The ordinary authority of a real estate broker deputed to sell real estate is simply to find a purchaser, and he has no power to bind his principal by a contract of sale, unless it was intended to confer such additional authority.23 "Authority to make or sign a written contract is not conferred, where the thing to be sold is land, by giving an agent power, by parol, to sell." 24
" The mere employment of an ordinary real estate broker to effect a sale of a parcel of land, even though the price and terms be prescribed, does not amount to giving present authority to such broker to conclude a binding contract for the same. Moreover, such authority is not usually to be inferred from the use by the principal and broker in that connection of the terms 'for sale' or 'to sell' and the like. Those words, in that connection, usually mean no more than to negotiate a sale by finding a purchaser upon satisfactory terms." 25 In Kramer v. Blair, 88 Va. 463, 464 (1891), the court refers to Grant v. Ede, 85 Cal. 418, to show that the words "we will sell" do not mean that the broker was authorized to sell, and quotes from the California case: "A general authority to sell real estate includes merely the power to find a purchaser therefor, and the agent cannot conclude a contract which will be binding upon his principal." (See Sec. 28-30.)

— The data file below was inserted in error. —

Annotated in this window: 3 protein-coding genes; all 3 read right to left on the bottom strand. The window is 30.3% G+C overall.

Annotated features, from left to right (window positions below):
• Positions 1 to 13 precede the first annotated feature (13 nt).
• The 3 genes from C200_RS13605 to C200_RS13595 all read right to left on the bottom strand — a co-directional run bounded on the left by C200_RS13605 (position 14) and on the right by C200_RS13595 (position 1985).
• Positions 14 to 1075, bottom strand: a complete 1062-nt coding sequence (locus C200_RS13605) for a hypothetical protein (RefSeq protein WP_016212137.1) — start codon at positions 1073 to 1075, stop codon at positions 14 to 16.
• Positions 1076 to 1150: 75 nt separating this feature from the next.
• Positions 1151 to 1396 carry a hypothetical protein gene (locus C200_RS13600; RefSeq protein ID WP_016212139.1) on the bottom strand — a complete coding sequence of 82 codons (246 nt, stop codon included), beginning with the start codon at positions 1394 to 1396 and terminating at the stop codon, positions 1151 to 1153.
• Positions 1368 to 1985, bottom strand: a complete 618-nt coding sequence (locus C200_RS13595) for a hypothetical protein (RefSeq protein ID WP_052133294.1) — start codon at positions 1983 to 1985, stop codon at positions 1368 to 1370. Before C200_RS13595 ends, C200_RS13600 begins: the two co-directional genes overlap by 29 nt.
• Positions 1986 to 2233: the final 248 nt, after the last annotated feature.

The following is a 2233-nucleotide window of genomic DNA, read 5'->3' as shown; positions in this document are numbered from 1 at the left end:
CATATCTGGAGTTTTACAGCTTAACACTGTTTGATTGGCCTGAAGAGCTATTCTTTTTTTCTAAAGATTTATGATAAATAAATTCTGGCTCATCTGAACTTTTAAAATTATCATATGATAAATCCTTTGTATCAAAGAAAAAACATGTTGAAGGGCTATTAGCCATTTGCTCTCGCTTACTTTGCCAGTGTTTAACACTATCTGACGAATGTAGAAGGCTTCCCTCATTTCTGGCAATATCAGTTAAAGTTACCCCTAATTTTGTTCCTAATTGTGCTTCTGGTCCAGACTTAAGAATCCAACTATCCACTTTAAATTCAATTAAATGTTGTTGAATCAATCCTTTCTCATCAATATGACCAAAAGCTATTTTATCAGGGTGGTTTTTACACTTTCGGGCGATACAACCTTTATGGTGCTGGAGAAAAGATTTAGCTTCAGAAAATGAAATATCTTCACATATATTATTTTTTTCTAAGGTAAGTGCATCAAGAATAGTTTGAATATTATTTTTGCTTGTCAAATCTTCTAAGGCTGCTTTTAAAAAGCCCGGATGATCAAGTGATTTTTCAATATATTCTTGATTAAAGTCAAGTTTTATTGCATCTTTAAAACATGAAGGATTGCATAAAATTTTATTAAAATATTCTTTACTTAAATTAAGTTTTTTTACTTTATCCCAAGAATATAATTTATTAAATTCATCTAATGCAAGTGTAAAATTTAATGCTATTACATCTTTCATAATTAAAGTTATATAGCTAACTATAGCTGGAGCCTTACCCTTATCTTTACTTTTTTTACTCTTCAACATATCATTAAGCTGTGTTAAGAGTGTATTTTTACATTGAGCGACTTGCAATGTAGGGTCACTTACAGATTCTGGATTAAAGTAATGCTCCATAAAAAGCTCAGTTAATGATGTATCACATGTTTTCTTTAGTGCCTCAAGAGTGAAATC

20 Starr & Cnrtis's Ann. 111. Stats., Vol. 2 (1896), p. 1997, Ch. 59, Sec.2. See Hughes v. Carne, 135 111. 519 (1891).
²¹ Revised Laws (1905), Sec. 3488.
²² Revised Code, Sec. 3960.
²³ Bacon v. Davis, 98 Pac. Rep. 71 ( Cal. 1908), (citing Brandrup v. Britten, 11 N. D. 376). To the same effect are Manker v. Tongh, 98 Pac. Rep. 792 ( Kans. 1908); Hardinger v. Columbia. 97 Pac. Rep. 445 (Wash. 1908); Dotson v. Milliken, 27 App. D. C. 514. 518 (1906); Fnrst v. Tweed, 93 Iowa 302 (1895); Ettinger v. Weather-head, 29 Ohio Cir. Ct. 137 (1906); Schmidt v. Zahrndt, 148 Ind. 447 (1897). (citing Grant v. Ede, 85 Cal. 418; Duffy v. Hobson. 40 Cal. 240; Armstrong v. Lowe. 76 Cal. 616; Condon v. Osgood, 65 N. W. 1003 (la.); Jenkins v. Locke, 3 App. D. C. 485; Ballon v. Bergvendsen, 9 N. D. 285 (1900); Foss Inv. Co. v. Ater, 95 Pac. 1019 (Wash. 1908).
24 Milne v. Kleb. 44 N. J. Eq. 382 (1888). See also Sec. 33 supra.
"Ordinarily, when property is placed in the hands of an agent to sell, the authority conferred is only held to be the authority to find a purchaser at a given price and submit the same to the owner, and not an authority to sell and bind the owner." 26 "A real estate broker or agent is one who negotiates the sale of real property. His business, generally speaking, is only to find a purchaser who is willing to buy the land upon the terms fixed by the owner. He has no authority to bind the principal by signing a contract of sale."27 "The business of agents for the purchase or sale of real estate is simply to bring the parties together. What is done by them beyond this must be specifically authorized or ratified by their principals to make them responsible. They have no implied authority from the nature of their business. They cannot bind their principals as to the terms of sale, or the damages which may arise from the breach of any contract for the purchase or sale of real estate." 28 "Undoubtedly a broker may be given authority to contract, but the mere employment of a broker as such only authorizes him to act as an intermediary to bring the parties together." 29
25 Kelm v. Lindley, 30 Atl. Rep. (N. J. Ch. 1895) 1063, at 1073. See also Sec. 29, 30 supra.
26 Gault Lumber Co. v. Pyles, 92 Pac. Rep. 175 (Okl. 1907). 27 McCullough v. Hitchcock, 71 Conn. 404 (1899).